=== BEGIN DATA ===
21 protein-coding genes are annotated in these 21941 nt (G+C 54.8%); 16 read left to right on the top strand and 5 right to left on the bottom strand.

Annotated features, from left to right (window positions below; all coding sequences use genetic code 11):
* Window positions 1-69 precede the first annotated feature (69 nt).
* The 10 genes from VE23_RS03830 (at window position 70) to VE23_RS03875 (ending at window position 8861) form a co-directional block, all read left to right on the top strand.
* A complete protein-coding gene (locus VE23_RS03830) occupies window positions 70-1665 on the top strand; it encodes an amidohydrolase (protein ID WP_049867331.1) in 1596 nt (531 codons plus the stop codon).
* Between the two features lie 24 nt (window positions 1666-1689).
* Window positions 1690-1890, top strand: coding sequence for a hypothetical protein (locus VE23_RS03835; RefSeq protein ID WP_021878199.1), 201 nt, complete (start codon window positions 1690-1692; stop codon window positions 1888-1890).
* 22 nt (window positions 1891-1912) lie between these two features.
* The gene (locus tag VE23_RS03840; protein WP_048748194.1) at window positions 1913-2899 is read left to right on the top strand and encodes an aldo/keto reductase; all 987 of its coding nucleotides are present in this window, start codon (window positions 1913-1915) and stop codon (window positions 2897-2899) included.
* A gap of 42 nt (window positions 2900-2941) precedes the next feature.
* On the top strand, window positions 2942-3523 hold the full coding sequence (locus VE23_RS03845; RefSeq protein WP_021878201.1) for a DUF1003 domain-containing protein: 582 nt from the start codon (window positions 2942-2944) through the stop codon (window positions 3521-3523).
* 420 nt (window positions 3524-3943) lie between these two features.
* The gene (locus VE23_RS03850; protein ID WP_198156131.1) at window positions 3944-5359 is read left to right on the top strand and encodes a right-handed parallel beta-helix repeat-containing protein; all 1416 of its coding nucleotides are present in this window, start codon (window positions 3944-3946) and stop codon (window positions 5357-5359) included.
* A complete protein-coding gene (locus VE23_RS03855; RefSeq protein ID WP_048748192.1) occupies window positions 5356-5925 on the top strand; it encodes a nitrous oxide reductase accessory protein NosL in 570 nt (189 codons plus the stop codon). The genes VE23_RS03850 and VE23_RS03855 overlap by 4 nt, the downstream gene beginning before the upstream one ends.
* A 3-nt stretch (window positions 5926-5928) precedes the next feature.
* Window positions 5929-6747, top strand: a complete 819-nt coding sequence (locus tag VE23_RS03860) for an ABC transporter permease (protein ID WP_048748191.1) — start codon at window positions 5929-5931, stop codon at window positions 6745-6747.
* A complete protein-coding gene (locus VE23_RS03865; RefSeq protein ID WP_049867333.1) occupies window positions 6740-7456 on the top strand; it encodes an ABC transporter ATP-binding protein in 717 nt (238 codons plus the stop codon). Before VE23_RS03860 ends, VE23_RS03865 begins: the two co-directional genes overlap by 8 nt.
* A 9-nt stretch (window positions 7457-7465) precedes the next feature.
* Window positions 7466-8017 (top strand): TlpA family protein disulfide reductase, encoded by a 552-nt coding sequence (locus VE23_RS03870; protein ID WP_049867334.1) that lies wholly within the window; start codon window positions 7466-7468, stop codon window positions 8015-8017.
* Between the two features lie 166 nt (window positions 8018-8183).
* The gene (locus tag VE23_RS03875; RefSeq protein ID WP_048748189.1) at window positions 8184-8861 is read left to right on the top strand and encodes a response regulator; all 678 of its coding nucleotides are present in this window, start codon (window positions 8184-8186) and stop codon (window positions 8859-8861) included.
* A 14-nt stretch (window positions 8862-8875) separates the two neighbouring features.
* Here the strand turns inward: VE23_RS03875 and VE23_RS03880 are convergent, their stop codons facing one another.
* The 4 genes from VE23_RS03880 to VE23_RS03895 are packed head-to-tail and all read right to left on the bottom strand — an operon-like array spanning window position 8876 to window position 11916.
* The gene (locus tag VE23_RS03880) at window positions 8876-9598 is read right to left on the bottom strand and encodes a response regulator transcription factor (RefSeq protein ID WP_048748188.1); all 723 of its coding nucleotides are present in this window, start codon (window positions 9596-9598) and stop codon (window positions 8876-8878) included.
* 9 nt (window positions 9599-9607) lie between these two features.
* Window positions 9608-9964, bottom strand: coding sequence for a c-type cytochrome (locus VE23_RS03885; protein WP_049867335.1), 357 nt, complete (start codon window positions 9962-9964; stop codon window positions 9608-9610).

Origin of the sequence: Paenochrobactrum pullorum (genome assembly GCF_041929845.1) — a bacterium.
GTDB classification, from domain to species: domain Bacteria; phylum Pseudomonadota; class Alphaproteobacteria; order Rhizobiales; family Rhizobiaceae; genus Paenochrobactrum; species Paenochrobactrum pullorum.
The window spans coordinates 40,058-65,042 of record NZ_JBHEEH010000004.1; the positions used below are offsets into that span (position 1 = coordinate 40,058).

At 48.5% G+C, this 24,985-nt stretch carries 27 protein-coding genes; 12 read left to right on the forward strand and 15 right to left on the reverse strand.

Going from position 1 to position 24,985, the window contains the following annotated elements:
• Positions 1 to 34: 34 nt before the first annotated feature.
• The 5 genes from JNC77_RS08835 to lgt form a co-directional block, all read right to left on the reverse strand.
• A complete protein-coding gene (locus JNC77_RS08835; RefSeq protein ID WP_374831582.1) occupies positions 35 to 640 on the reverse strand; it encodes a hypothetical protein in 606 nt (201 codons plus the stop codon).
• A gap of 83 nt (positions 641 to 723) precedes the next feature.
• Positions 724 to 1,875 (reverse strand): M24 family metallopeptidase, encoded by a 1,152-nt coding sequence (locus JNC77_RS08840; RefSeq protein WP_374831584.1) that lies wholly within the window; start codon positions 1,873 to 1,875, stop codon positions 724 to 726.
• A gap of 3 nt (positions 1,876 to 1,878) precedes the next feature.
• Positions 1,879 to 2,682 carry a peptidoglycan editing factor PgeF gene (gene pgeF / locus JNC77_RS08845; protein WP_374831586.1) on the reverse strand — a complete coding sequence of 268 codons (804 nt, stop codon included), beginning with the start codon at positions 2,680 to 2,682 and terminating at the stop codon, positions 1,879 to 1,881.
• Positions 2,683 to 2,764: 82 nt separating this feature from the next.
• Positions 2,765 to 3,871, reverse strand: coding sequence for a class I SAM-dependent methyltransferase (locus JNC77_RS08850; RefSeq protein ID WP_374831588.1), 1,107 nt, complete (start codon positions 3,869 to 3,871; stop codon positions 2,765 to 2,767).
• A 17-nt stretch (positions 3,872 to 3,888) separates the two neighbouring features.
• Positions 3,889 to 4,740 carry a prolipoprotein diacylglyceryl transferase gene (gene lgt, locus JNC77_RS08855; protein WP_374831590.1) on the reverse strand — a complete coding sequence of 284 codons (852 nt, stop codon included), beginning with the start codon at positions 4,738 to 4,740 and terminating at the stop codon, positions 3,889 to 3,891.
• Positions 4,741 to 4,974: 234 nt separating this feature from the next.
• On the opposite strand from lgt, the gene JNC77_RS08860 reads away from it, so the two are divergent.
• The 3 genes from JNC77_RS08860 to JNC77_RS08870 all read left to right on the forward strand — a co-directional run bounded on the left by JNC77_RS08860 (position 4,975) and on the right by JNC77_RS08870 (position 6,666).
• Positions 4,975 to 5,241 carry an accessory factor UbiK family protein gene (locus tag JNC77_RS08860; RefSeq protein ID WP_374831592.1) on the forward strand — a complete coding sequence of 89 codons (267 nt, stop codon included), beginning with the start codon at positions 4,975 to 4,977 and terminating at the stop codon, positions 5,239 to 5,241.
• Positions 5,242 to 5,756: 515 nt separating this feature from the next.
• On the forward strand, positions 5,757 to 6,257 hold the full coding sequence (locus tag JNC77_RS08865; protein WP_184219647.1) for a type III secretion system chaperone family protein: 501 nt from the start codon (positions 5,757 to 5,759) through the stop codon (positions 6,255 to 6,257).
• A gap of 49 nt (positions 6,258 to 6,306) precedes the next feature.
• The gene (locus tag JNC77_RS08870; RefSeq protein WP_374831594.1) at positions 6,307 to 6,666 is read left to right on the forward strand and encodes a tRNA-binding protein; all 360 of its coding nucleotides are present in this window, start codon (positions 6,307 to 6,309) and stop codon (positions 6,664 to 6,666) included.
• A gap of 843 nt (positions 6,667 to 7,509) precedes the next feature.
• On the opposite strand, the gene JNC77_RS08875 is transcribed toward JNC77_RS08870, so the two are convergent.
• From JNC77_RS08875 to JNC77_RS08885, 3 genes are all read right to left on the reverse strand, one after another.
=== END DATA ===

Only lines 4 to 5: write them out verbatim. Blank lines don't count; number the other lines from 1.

* The 10 genes from VE23_RS03830 (at window position 70) to VE23_RS03875 (ending at window position 8861) form a co-directional block, all read left to right on the top strand.
* A complete protein-coding gene (locus VE23_RS03830) occupies window positions 70-1665 on the top strand; it encodes an amidohydrolase (protein ID WP_049867331.1) in 1596 nt (531 codons plus the stop codon).